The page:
So does this put the Xenos architecture at a disadvantage? Or can the 360 match it with optimised forward rendering?
     
  16. Npl

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    if deferred rendering would be the answer to all problems, alot more gamedevs would use it (its not that hard to do). It has both advantages (lights are relatively cheap) and disadvantages obviously, and KZ2 look depends on it to a certain degree. Alot of details are totally unrelated tough, as volumetric effects for example are done on the SPU ( smoke and particles are plenty and look excellent in KZ2 ), so dont base everything on the deffered renderer.

    I think its rather the 4 years development time and big budget that heavily factor in how excellent it looks now. Watch 1 year old footage and while looking good, IMHO it dint stand out compared to other titles while it sure as heck it does now.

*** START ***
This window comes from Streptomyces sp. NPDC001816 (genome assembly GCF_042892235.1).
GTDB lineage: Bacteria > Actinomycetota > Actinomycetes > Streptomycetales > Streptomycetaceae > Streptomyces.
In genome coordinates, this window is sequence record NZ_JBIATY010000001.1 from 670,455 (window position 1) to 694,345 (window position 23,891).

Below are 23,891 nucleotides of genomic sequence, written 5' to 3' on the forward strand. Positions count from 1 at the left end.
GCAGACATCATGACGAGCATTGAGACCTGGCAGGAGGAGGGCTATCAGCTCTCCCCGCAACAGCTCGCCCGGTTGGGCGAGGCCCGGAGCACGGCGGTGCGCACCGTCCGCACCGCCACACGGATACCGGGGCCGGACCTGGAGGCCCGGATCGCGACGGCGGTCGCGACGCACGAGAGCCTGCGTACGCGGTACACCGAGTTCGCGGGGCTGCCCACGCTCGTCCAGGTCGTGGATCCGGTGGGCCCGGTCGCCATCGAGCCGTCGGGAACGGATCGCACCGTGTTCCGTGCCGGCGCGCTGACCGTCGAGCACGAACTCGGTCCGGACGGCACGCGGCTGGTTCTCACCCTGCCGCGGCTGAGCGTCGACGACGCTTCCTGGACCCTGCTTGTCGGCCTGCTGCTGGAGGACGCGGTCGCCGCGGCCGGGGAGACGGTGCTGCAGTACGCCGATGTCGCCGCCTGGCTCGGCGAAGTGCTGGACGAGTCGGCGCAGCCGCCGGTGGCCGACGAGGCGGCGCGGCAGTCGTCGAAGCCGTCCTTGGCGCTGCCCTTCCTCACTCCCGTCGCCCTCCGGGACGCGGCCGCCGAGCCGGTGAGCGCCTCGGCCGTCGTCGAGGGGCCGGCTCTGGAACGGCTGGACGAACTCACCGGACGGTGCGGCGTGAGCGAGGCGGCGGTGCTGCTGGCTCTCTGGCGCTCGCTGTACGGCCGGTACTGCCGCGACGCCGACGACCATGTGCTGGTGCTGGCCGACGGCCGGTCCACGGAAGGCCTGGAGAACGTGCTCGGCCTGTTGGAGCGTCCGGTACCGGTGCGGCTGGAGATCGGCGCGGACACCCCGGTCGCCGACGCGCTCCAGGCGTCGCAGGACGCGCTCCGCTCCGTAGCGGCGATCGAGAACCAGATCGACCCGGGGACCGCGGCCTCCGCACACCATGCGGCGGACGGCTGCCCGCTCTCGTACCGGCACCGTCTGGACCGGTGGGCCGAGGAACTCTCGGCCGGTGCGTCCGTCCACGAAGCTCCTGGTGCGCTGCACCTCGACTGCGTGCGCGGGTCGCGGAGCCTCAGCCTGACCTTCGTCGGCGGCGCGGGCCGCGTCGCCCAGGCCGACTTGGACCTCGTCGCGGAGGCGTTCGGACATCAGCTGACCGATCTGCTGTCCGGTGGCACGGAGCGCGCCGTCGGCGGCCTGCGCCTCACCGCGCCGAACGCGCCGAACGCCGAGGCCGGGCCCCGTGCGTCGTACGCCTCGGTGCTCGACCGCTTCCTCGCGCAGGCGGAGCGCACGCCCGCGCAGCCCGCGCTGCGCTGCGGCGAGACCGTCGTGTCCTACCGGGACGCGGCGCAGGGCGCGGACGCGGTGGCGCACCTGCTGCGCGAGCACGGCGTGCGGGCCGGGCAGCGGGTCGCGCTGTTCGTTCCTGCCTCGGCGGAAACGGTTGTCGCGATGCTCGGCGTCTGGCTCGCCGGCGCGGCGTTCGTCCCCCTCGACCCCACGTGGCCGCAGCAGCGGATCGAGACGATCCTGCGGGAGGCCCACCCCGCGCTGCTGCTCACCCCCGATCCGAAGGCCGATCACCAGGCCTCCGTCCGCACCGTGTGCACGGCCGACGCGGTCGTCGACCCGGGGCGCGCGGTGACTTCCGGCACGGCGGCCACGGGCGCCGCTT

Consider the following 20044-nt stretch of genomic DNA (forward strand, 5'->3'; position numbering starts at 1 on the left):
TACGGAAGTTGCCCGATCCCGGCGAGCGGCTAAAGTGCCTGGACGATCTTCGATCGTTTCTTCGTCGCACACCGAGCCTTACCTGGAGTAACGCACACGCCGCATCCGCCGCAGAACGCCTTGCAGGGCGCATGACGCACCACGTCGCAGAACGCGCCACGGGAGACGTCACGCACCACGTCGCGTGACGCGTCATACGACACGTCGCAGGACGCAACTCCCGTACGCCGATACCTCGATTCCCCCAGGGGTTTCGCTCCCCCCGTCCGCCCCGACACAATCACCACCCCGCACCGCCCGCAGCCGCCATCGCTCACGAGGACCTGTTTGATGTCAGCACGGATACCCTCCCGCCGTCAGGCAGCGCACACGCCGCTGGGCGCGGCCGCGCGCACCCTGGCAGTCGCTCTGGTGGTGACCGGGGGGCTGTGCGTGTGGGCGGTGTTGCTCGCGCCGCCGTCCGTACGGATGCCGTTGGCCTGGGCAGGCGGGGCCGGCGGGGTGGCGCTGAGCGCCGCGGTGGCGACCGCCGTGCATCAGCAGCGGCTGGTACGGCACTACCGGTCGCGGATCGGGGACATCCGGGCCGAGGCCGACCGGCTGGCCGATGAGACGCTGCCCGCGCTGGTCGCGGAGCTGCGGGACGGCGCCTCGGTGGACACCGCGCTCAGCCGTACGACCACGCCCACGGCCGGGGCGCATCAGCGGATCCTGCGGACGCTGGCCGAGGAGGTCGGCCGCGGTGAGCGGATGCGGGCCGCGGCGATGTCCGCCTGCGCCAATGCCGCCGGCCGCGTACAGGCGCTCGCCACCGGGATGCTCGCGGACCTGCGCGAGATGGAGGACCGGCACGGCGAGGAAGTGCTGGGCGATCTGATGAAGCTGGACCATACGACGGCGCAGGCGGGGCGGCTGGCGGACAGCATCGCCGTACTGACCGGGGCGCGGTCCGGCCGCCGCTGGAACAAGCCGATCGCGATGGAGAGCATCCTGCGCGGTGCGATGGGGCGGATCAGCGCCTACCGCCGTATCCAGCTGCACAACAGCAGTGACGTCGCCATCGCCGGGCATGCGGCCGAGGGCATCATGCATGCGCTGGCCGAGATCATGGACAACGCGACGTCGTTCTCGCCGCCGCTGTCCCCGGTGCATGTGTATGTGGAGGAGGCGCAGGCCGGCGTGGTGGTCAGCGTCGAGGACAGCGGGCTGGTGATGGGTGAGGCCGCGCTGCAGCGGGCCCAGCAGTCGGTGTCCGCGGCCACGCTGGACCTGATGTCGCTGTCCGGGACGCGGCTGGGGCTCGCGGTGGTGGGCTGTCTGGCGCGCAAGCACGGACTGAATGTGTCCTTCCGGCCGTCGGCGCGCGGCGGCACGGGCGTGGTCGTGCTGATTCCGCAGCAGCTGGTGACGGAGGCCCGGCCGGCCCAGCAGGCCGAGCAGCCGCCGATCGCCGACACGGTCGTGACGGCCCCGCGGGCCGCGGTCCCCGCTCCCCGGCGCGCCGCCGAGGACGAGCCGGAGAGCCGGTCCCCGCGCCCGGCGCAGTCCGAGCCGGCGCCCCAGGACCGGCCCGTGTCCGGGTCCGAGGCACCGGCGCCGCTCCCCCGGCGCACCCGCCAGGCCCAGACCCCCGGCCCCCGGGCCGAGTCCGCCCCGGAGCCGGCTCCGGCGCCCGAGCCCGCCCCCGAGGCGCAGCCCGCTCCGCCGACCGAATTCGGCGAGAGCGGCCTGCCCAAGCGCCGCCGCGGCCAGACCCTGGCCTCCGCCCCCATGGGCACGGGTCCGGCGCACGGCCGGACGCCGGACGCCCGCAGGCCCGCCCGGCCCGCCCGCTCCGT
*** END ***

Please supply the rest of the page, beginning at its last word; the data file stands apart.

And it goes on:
17. GarretASUS

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    Deferred rendering has a few major advantages and a few minor advantages and since it is a more complicated and expensive process currently, most devs will not go down that path. Since Killzone 2 is first party and been in development a long time they can put in all those resources to make the best of it. Cell processor is also more ideal here for deferred rendering than the processor in 360.
     
    #317 GarretASUS, Dec 7, 2008
    Last edited by a moderator: Dec 7, 2008
  18. vanquish

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    I was also thinking that it's looks are due to more a combination of long development time, a large budget and some great art.